Non-Fiction Reviews

The Globotics Upheaval
Globalization, robotics and the future of work

(2019) Richard Baldwin, Weidenfeld & Nicolson, £20, hrdbk, 292pp, ISBN 978-1-474-60901-2

Published by Oxford University Press in N. America


Science fiction is – among other things – a genre of change, be it that of the impact of a new ability, invention or the arrival of aliens.  Science fiction is also often about the future.  Both these facets engender the genre with real value helping those who consume it appreciate change and 'new' things.  This is important because in he real world we do have new things and change happens.  But a problem – above and beyond that of accepting change – takes place when the rate of change happens so fast that it is impossible for a significant proportion of the population to adapt.  This, Richard Baldwin in The Globotics Upheaval posits, is what may well be beginning to happen now.

Just as the enclosures of the eighteenth century demolished the majority of Britain's agricultural population while the industrial revolution sparked a need for a cheap urban workforce, so automation in the 1970s, then globalisation from the mid-1990s onwards eroded Western European and N. American manufacturing.  In both cases people, who thought they had – as their parents had had – secure jobs for life, found themselves out of work.

This in turn led to communities, and even cities that once had been prosperous and which provided steady employment, become largely unemployed and impoverished.  Examples range from the once formidable iron smelting of Germany's Ruhr region, to the north of England, Wales and the rust belt in the USA.  People in such communities understandably – and it important we do genuinely understand it – feel marginalised, neglected and disenfranchised from society.  This has socio-political impacts and result in a rise of populism.  And so in the second decade of the 21st century, Richard Baldwin cites, we get President Trump in the US and Brexit in the Great Kingdom of not-so-United Britain.

Richard Baldwin is an economist who has walked the corridors of power in a number of nations, including his being for a while Senior Staff Economist for President George Bush's Council of Economic Advisors. His book's hardcover first edition gets a single plaudit, but as that is from Larry Summers, former Chief Economist of the World Bank, it really does not need any more (though hopefully reviews such as this will bring it to the attention of potential readers).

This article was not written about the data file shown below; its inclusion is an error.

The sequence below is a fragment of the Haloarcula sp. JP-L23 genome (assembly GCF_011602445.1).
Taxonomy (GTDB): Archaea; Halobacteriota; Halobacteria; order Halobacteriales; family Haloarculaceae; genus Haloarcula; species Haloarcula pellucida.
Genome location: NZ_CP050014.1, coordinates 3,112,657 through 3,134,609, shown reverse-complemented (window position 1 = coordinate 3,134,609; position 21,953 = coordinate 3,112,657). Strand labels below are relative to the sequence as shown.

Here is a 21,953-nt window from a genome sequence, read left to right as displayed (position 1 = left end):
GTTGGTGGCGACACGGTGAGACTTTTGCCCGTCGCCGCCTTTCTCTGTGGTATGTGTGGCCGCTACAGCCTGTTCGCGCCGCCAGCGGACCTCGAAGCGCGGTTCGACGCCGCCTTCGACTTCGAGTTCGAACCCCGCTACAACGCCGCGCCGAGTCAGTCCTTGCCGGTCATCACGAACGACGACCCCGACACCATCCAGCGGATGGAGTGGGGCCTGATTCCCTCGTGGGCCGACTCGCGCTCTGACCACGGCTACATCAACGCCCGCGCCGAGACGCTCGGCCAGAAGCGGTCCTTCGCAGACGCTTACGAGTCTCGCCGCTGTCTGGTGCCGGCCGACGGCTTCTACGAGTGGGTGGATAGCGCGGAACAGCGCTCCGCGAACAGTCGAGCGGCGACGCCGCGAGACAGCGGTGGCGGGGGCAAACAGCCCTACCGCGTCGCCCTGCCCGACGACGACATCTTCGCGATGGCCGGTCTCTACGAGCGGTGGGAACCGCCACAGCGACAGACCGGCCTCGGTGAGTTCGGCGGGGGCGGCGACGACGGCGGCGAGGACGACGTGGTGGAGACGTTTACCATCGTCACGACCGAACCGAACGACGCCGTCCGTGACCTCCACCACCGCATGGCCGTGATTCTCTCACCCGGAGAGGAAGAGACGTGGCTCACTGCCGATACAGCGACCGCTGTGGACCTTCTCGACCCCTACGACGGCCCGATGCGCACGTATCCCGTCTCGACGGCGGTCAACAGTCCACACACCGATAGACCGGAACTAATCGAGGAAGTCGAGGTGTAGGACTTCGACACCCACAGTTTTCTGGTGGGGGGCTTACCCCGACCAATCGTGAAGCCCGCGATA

The forthcoming change Richard Baldwin foresees, is going to be greater and – importantly – more rapid, than that we have seen in recent decades. He reminds us just how fast past change has been.

The share of national income in Britain and the US of the top 5% of earners (the richest in society) had declined from just under 40% in the 18th century to a little over 15% in 1978 making a far more equal distribution of wealth in society. But since then matters have reversed so that the wealthiest took roughly 25% of national income in 2007.

Similarly, with the rise of industry outside of Australasia, W. Europe, N. America and Japan has seen the share of jobs in manufacturing in those countries fall dramatically between 1970 and 2010: Germany from 40% to over 20%; Canada 22% to 12%; the UK from 34% to around 10%; and the US from over 25% to around 12%. This, even though globally manufacturing continued its almost steady rate of growth across this time.

That was the past. This is our future…

Building on the new, early 21st century telecommunications infrastructure, the rise of artificial intelligence and the continued development of robotics means that not only will much of the manufacturing we now have and the service sector workers (who took up much of the employment slack left by the decline of manufacturing) will find themselves out of work, but even some technical jobs will be threatened: in fact few employment sectors will see significant protection Richard Baldwin predicts.

He outlines much of what is to come at length including a societal backlash that we have not seen for decades, or even since the first half of the 20th century and World War.

No small part of the problem, it seems, is that not only are we all generally unaware as to the exact scale of the current (let alone coming) change, and (no surprise here) our politicians are well behind the curve. Richard Baldwin does though have praise for Denmark's welfare policy with generous unemployment benefits.

This book is written in an accessible style, packed with facts, though not overwhelmed by references.  It is highly readable and – were it not for the seriousness of the subject matter – entertaining.

It is frightening: Baldwin suspects that the change may be too great and too fast for politicians and society to adapt.

Read this book and, to paraphrase Richard Baldwin himself, think about it.  Then think about it again!

Jonathan Cowie


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